Duck, Duck, Goose

Hank Shaw

Pastured farmed and wild duck and goose is not like your average supermarket chicken. This book teaches you how to cook it deliciously.

Reading Category: 

Is Southern Food Unhealthy?

 Recently I've been researching Southern food in the 1800s for a dinner that I'm cooking for. Weirdly, this style of cooking is somewhat in revival in Chicago with restaurants like Big Jones and Carriage House serving fairly authentic period foods. I was at Big Jones recently and all their biscuits are made with pastured lard. That's pretty hard to find in the South these days.

The Future of Seafood

Last year I paid a visit to Miya's Sushi, in New Haven, a restaurant that tries* to be sustainable

The meat in your milk II: are these cows your children?

 Some people sent Nicholas Kristof's latest editorial to me, a seemingly feel-good story about "happy cows." Maybe it's vestiges of my old veganism, but the whole story made me uncomfortable. It brought up some things I wrote about in my recent post The Meat in Your Milk.

More shots fired in the animal rights-locavore cold war

 I've written before about the animal rights-locavore cold war. In some people's eyes, they are two types of liberal food movements, but the truth is that the locavore movement has its true roots in conservatism, as exemplified by the agrarian pillars of the movement such as Wendell Berry and Joel Salatin. Animal rights is just plain radical modernism, a pathology of alienation from nature.

Homeless people have the audacity to eat game, let them eat Chef Boyardee!

 An uncontacted tribe was discovered living in Prospect Park in Brooklyn and promptly ticketed. Just kidding, sort of. They were rather "paleo":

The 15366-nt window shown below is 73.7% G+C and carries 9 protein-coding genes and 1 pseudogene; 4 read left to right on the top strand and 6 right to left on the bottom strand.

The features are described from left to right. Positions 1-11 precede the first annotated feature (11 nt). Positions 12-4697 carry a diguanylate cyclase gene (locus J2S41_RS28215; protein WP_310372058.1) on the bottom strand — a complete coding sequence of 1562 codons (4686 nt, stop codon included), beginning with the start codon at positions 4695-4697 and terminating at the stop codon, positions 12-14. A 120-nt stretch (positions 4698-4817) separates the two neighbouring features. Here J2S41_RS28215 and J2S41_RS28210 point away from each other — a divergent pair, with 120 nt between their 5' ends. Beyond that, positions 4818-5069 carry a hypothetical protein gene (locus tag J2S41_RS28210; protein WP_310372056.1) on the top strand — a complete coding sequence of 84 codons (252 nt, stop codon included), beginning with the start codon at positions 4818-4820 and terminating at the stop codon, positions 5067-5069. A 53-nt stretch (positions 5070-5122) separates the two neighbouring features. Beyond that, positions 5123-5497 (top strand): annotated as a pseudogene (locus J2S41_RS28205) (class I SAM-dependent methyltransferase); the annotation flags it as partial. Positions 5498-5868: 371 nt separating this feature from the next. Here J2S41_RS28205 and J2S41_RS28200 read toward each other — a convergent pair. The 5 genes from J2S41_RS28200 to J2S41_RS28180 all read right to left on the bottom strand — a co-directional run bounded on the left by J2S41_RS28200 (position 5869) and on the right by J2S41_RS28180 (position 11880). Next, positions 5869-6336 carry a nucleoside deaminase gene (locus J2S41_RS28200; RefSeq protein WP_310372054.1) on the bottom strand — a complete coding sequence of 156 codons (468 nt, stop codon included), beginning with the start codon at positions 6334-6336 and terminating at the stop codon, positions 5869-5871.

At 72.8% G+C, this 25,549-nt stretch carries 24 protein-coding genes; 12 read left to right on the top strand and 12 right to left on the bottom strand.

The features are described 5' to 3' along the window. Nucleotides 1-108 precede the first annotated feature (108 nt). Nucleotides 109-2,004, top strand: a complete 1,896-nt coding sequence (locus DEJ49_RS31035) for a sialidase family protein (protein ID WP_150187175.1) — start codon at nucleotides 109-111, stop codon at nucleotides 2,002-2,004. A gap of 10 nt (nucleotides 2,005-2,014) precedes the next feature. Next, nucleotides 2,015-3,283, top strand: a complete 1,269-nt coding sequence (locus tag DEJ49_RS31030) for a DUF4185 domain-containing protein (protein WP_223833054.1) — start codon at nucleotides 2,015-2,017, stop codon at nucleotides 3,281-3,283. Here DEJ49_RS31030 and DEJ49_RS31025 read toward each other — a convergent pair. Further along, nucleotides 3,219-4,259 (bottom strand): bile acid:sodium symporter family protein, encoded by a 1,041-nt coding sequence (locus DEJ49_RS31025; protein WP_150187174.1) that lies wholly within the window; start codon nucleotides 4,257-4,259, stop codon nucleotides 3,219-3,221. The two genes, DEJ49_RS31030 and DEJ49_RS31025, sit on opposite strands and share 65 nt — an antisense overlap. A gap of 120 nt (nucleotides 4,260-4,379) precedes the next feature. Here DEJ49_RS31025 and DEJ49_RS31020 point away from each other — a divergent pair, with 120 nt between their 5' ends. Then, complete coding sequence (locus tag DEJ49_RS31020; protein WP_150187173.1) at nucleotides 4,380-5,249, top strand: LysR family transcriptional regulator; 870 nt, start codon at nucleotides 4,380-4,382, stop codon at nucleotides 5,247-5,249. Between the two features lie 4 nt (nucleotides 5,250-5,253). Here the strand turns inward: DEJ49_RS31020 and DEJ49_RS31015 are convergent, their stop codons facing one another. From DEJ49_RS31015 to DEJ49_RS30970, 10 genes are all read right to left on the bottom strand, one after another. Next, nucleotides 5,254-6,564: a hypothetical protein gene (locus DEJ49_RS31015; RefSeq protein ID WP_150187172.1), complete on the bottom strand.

Cops have busted a group of oddball poachers in Prospect Park — a band of vagrants that was trapping and eating ducks, squirrels and pigeons.

Parks officers wrote four tickets — two for killing wildlife and two for illegal fishing — totaling $2,100 in fines during a two-day period last week.

The Great and Mighty Eland

Politically Correct Stereotypes about hunter-gatherers

 I find it quite amusing when people accuse me of having one hunter-gatherer stereotype when it's also clear they hold one themselves. The most popular thing to accuse people of is that they hold the "man the hunter" hypothesis that people ate mostly meat and men provided most of the food. The challenging hypothesis is that humans mostly ate plants and women provided most of the food.

Lesser Hunters

A well-meaning, but mistaken, commenter pointed me towards this paper: Hadza Scavenging: Implications for Plio/Pleistocene Hominid Subsistence.

Early Bone Nutrition Extraction

I was curious recently about use of bones as food in the paleolithic. One interesting paper I found was Gazelle bone fat processing in the Levantine Epipalaeolithic.